On to the three guys that actually have a chance at winning the Oscar for directing this year, Kenneth Lonergan, Damien Chazelle and Mel Gibson. I almost didn’t include Lonergan in this group, simply due to how easy his film looked compared to the other two. But, I think that’s the brilliance of it and why he should be included as he made a heart wrenching film about one family’s turmoil stand out. Whether it was with his long shots of the small New England town or the candid moments between characters, Lonergan was able to really draw you into the drama unfolding. So kudos to him as he very much deserves this nomination. I just don’t think he will win, as the other two guys were simply better. On one side of the spectrum you have a 61-year-old Mel Gibson who hasn’t been seen or heard from since 2006 while the 32-year-old Damien Chazelle on the other side just received his 3rd nomination in as many years. And I will be honest, before watching “Hacksaw Ridge,” I thought this Oscar would easily go to Chazelle. But, what Gibson was able to do with his biographical war drama was truly remarkable. Mixing in love, war and religion is never easy, but Gibson did it in a way that not only kept you interested, but made you want more. The action sequences alone were brutal and so realistic that you almost couldn’t believe what you were watching. And what’s crazy is Gibson shot this film in 59 days, so the fact we are talking about it in this realm is unreal. That’s why I give him a chance at stealing this Oscar away from Chazelle. Hollywood likes a good comeback and this might just be the one we never expected.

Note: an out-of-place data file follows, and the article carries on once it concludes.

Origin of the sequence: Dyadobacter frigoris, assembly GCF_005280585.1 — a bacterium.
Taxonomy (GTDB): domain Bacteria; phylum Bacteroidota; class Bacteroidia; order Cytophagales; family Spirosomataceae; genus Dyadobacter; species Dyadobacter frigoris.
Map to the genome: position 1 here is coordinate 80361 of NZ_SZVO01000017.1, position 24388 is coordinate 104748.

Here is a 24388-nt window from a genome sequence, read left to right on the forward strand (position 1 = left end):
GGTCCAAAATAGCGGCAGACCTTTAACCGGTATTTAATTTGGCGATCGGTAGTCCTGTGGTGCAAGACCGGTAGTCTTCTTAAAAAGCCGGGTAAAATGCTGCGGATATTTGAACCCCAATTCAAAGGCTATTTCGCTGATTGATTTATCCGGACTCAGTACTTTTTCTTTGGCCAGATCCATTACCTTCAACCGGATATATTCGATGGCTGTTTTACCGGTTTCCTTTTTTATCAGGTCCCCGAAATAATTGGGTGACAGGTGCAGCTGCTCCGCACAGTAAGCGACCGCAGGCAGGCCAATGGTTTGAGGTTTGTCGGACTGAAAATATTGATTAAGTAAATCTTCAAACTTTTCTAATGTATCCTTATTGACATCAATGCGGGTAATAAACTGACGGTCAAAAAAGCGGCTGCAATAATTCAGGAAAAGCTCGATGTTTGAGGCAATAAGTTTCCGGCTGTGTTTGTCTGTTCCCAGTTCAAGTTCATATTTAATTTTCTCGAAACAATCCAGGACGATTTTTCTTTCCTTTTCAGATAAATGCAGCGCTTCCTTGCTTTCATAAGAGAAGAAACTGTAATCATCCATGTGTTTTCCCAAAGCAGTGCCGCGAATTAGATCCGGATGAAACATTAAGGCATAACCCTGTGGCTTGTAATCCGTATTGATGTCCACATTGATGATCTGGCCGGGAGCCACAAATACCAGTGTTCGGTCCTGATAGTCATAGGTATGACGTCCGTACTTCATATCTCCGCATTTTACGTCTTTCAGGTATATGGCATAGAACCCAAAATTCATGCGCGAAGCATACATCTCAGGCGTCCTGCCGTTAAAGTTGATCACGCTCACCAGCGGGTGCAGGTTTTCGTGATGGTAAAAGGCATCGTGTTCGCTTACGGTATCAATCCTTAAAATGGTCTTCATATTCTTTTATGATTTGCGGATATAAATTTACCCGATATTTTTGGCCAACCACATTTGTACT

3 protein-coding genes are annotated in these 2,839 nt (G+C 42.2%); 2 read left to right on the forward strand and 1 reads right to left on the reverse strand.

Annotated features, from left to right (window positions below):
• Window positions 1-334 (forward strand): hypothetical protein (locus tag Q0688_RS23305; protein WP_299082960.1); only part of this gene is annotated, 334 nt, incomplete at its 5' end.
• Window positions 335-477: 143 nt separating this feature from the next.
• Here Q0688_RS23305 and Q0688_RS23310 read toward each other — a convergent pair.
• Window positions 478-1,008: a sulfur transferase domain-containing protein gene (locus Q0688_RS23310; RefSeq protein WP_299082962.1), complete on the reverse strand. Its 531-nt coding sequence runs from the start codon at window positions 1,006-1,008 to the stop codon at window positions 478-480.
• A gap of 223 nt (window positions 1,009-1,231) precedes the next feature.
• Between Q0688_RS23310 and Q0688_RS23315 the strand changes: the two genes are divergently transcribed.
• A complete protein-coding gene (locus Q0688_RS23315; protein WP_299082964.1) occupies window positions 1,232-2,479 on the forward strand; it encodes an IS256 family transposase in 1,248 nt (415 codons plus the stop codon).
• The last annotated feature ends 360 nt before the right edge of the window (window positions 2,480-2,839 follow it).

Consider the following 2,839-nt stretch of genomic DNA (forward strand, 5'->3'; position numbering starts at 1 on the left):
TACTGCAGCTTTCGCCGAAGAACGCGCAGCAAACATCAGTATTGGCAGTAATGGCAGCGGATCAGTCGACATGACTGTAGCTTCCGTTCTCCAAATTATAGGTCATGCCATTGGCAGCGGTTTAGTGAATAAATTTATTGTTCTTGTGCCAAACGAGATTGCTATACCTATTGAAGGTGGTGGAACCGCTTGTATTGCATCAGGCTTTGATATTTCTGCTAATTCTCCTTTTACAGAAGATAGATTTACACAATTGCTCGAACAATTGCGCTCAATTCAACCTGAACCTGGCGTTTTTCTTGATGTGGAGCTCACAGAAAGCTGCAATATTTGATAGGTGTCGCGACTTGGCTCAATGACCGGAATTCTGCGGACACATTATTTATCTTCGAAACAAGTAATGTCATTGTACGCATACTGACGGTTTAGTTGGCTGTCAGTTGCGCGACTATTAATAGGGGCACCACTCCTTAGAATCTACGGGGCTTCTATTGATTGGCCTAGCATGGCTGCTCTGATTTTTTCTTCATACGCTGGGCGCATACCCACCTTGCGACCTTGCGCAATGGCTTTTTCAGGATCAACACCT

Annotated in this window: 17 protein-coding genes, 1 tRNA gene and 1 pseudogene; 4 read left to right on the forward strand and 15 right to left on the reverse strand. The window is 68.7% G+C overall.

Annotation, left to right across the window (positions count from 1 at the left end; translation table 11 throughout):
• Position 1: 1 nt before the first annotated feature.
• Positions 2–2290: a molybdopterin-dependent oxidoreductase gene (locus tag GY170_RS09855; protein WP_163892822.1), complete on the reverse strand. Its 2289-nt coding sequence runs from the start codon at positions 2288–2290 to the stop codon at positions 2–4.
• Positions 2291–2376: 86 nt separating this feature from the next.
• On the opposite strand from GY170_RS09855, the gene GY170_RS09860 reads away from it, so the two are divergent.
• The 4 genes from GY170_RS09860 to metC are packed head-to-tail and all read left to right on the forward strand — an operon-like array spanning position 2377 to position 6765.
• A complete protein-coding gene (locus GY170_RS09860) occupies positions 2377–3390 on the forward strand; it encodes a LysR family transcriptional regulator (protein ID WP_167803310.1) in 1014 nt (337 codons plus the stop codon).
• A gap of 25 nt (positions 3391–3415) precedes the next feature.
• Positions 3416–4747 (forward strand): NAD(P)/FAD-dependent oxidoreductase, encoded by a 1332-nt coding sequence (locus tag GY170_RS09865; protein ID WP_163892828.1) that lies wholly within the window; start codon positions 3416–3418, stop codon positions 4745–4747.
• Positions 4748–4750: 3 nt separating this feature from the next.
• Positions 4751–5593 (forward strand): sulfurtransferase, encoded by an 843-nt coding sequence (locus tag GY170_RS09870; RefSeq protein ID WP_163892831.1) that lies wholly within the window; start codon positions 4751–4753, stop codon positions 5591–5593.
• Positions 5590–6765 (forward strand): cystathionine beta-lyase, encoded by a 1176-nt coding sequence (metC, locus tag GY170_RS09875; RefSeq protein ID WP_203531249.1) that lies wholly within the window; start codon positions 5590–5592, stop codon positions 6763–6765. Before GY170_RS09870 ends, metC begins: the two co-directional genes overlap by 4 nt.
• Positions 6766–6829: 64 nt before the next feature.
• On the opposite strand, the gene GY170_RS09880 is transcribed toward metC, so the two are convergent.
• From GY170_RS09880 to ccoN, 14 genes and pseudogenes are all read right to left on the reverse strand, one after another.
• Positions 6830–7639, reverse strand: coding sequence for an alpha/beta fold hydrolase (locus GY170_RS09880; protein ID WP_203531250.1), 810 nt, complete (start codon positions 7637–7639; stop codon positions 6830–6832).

Two years ago I marveled at the job the young Damien Chazelle did with the low budget sensation “Whiplash,” so to be singing his praises yet again for a completely different type of film like “La La Land” is impressive. But, he’s that good and way ahead of his time given his attention to detail and colors. Sure, his technical crew helped him shine, but what they started he finished off in style making this musical his own. Because it’s like he noted in an interview with EW, “The full-fledged idea of people breaking into song is something that I love, but the challenge was to make that seem accessible and relevant.” What a view from a guy who also penned the well-crafted script, which I would imagine he wins the Oscar for if he doesn’t win for Director. Then again, with “La La Land” the likely Best Picture winner, maybe it doesn’t matter when you figure it will be draped in gold anyway. That’s how marvelous of a job he did with this film, one that allowed his two stars to literary do their thing over and over again in colorful spaces they never could have imagined.